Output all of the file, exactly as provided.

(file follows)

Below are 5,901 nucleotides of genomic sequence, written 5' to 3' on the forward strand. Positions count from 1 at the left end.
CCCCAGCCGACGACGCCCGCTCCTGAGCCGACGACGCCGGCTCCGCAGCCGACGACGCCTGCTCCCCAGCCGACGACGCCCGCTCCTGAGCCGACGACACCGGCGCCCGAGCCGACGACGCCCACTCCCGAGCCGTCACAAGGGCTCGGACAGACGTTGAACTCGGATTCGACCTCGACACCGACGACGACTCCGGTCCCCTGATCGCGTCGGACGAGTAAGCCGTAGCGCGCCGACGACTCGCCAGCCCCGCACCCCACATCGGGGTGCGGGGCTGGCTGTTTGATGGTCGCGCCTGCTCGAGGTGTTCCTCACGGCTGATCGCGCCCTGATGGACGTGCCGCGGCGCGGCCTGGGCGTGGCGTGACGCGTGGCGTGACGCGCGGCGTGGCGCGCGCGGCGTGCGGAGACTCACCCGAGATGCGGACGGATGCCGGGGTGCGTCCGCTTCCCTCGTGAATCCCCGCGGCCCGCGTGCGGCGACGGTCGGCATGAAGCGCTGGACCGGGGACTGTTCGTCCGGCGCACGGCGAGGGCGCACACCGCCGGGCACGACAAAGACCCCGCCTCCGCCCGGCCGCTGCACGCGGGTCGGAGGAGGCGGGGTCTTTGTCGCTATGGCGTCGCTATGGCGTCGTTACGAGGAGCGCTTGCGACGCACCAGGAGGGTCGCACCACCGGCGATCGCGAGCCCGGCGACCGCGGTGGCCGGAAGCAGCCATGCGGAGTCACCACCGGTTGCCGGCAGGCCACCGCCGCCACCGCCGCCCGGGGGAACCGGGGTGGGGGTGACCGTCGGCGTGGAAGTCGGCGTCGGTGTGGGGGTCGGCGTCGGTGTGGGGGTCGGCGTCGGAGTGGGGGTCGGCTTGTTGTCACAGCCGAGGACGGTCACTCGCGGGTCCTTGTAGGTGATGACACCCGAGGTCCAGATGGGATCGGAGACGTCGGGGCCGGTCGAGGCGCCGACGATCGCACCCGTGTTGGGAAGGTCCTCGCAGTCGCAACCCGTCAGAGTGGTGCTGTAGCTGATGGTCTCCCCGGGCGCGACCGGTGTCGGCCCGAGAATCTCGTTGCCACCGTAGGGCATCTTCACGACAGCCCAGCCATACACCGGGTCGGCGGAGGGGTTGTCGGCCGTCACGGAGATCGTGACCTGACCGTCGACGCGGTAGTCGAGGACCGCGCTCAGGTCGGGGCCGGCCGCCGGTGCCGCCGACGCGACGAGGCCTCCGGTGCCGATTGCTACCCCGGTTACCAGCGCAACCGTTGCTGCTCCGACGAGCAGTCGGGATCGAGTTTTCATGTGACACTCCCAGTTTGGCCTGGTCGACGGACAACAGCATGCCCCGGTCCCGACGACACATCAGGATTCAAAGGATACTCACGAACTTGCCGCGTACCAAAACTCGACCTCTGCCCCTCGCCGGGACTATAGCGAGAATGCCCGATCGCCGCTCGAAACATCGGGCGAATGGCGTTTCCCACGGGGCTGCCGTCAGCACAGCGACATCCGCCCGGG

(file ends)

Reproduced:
Below are 5,901 nucleotides of genomic sequence, written 5' to 3' on the forward strand. Positions count from 1 at the left end.
CCCCAGCCGACGACGCCCGCTCCTGAGCCGACGACGCCGGCTCCGCAGCCGACGACGCCTGCTCCCCAGCCGACGACGCCCGCTCCTGAGCCGACGACACCGGCGCCCGAGCCGACGACGCCCACTCCCGAGCCGTCACAAGGGCTCGGACAGACGTTGAACTCGGATTCGACCTCGACACCGACGACGACTCCGGTCCCCTGATCGCGTCGGACGAGTAAGCCGTAGCGCGCCGACGACTCGCCAGCCCCGCACCCCACATCGGGGTGCGGGGCTGGCTGTTTGATGGTCGCGCCTGCTCGAGGTGTTCCTCACGGCTGATCGCGCCCTGATGGACGTGCCGCGGCGCGGCCTGGGCGTGGCGTGACGCGTGGCGTGACGCGCGGCGTGGCGCGCGCGGCGTGCGGAGACTCACCCGAGATGCGGACGGATGCCGGGGTGCGTCCGCTTCCCTCGTGAATCCCCGCGGCCCGCGTGCGGCGACGGTCGGCATGAAGCGCTGGACCGGGGACTGTTCGTCCGGCGCACGGCGAGGGCGCACACCGCCGGGCACGACAAAGACCCCGCCTCCGCCCGGCCGCTGCACGCGGGTCGGAGGAGGCGGGGTCTTTGTCGCTATGGCGTCGCTATGGCGTCGTTACGAGGAGCGCTTGCGACGCACCAGGAGGGTCGCACCACCGGCGATCGCGAGCCCGGCGACCGCGGTGGCCGGAAGCAGCCATGCGGAGTCACCACCGGTTGCCGGCAGGCCACCGCCGCCACCGCCGCCCGGGGGAACCGGGGTGGGGGTGACCGTCGGCGTGGAAGTCGGCGTCGGTGTGGGGGTCGGCGTCGGTGTGGGGGTCGGCGTCGGAGTGGGGGTCGGCTTGTTGTCACAGCCGAGGACGGTCACTCGCGGGTCCTTGTAGGTGATGACACCCGAGGTCCAGATGGGATCGGAGACGTCGGGGCCGGTCGAGGCGCCGACGATCGCACCCGTGTTGGGAAGGTCCTCGCAGTCGCAACCCGTCAGAGTGGTGCTGTAGCTGATGGTCTCCCCGGGCGCGACCGGTGTCGGCCCGAGAATCTCGTTGCCACCGTAGGGCATCTTCACGACAGCCCAGCCATACACCGGGTCGGCGGAGGGGTTGTCGGCCGTCACGGAGATCGTGACCTGACCGTCGACGCGGTAGTCGAGGACCGCGCTCAGGTCGGGGCCGGCCGCCGGTGCCGCCGACGCGACGAGGCCTCCGGTGCCGATTGCTACCCCGGTTACCAGCGCAACCGTTGCTGCTCCGACGAGCAGTCGGGATCGAGTTTTCATGTGACACTCCCAGTTTGGCCTGGTCGACGGACAACAGCATGCCCCGGTCCCGACGACACATCAGGATTCAAAGGATACTCACGAACTTGCCGCGTACCAAAACTCGACCTCTGCCCCTCGCCGGGACTATAGCGAGAATGCCCGATCGCCGCTCGAAACATCGGGCGAATGGCGTTTCCCACGGGGCTGCCGTCAGCACAGCGACATCCGCCCGGG